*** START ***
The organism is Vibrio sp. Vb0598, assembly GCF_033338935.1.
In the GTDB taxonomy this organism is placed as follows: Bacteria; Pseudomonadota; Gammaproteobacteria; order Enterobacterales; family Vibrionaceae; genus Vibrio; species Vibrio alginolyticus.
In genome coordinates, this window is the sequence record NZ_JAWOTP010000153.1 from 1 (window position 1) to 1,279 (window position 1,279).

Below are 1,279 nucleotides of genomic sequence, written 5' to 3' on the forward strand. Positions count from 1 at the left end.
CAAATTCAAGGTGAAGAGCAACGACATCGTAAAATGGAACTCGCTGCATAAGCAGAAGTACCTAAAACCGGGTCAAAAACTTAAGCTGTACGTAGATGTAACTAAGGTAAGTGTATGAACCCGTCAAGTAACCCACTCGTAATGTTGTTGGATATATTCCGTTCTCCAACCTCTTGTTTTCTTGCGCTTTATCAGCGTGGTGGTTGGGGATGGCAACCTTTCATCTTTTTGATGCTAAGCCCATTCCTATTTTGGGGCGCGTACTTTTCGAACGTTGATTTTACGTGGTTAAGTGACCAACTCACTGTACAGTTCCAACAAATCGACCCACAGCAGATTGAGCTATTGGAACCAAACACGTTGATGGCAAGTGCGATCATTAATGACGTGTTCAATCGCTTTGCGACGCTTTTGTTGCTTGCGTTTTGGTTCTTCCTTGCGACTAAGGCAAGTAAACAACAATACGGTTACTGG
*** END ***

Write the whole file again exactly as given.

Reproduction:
The organism is Vibrio sp. Vb0598, assembly GCF_033338935.1.
In the GTDB taxonomy this organism is placed as follows: Bacteria; Pseudomonadota; Gammaproteobacteria; order Enterobacterales; family Vibrionaceae; genus Vibrio; species Vibrio alginolyticus.
In genome coordinates, this window is the sequence record NZ_JAWOTP010000153.1 from 1 (window position 1) to 1,279 (window position 1,279).

Below are 1,279 nucleotides of genomic sequence, written 5' to 3' on the forward strand. Positions count from 1 at the left end.
CAAATTCAAGGTGAAGAGCAACGACATCGTAAAATGGAACTCGCTGCATAAGCAGAAGTACCTAAAACCGGGTCAAAAACTTAAGCTGTACGTAGATGTAACTAAGGTAAGTGTATGAACCCGTCAAGTAACCCACTCGTAATGTTGTTGGATATATTCCGTTCTCCAACCTCTTGTTTTCTTGCGCTTTATCAGCGTGGTGGTTGGGGATGGCAACCTTTCATCTTTTTGATGCTAAGCCCATTCCTATTTTGGGGCGCGTACTTTTCGAACGTTGATTTTACGTGGTTAAGTGACCAACTCACTGTACAGTTCCAACAAATCGACCCACAGCAGATTGAGCTATTGGAACCAAACACGTTGATGGCAAGTGCGATCATTAATGACGTGTTCAATCGCTTTGCGACGCTTTTGTTGCTTGCGTTTTGGTTCTTCCTTGCGACTAAGGCAAGTAAACAACAATACGGTTACTGG